Philippines becoming more attractive to Chinese firms — report

MANILA, Philippines — The Philippines is becoming a more attractive destination for Chinese investments, according to a report by the Economist Intelligence Unit as ties between the two countries that had soured over a maritime dispute continue to improve.

In EIU’s report titled “China Going Global Investment Index 2017,” the Philippines ranked 29th this year in terms of attractiveness to Chinese firms.

Manila’s spot this year was better than 2015 and 2013’s 39th place.

The index ranks 60 major economies in terms of their appeal to Chinese investors, drawing on 57 indicators spread across “opportunity” and “risk” pillars.

The Philippines remains a magnet for Chinese investors in the energy, telecommunications, consumer goods sectors, EIU reported.

In terms of financial services, EIU said the Philippines ranked “relatively well,” supported by “reasonable low financial risks and decent returns on assets.”

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Meanwhile, Singapore has overtaken the US as the most attractive destination for Chinese overseas direct investment (ODI), citing the city state’s “superior business environment, access to South-east Asian markets and close links with China.”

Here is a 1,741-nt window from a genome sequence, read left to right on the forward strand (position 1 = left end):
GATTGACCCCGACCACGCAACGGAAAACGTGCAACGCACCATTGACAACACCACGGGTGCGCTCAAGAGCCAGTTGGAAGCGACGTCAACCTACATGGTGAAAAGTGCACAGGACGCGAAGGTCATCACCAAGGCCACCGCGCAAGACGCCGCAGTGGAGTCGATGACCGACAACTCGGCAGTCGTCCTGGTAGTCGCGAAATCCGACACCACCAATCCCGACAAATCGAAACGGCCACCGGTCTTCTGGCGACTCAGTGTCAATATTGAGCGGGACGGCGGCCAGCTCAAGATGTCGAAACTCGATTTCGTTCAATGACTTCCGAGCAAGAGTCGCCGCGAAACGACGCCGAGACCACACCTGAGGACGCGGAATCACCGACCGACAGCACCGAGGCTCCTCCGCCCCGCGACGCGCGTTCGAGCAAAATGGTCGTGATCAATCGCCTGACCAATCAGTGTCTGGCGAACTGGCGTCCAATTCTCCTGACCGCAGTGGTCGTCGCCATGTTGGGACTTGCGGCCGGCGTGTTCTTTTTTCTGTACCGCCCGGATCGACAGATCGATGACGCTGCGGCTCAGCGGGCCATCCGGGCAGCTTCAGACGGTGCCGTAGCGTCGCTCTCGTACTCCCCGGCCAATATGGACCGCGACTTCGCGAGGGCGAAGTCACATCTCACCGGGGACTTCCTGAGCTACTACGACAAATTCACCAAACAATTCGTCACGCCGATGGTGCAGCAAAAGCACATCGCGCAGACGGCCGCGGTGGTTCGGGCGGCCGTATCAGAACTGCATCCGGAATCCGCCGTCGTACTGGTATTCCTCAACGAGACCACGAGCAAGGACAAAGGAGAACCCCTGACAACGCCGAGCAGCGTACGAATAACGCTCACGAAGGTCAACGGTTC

The fall in the US ranking is “partly” attributable to higher trade tensions with China, EIU said.

Philippine President Rodrigo Duterte last May visited Beijing for the second time to attend a summit hosted by his Chinese counterpart to promote the China-sponsored “One Belt, One Road” initiative.

Duterte has sought warmer ties with Beijing by avoiding confrontation with the Asian power and by setting aside Manila’s legally won entitlements over the disputed South China Sea, in exchange for billion dollars’ worth of Chinese aid and investment.

OBOR aims to revive an ancient silk trading route that would connect Asian markets with economic circles in Europe by investing billions of dollars in infrastructure projects including railways, ports and power grids.

According to EIU, the roll-out of the OBOR has given “additional impetus” for some Chinese companies to venture overseas despite the Asian powerhouse’s “dimming” ODI.

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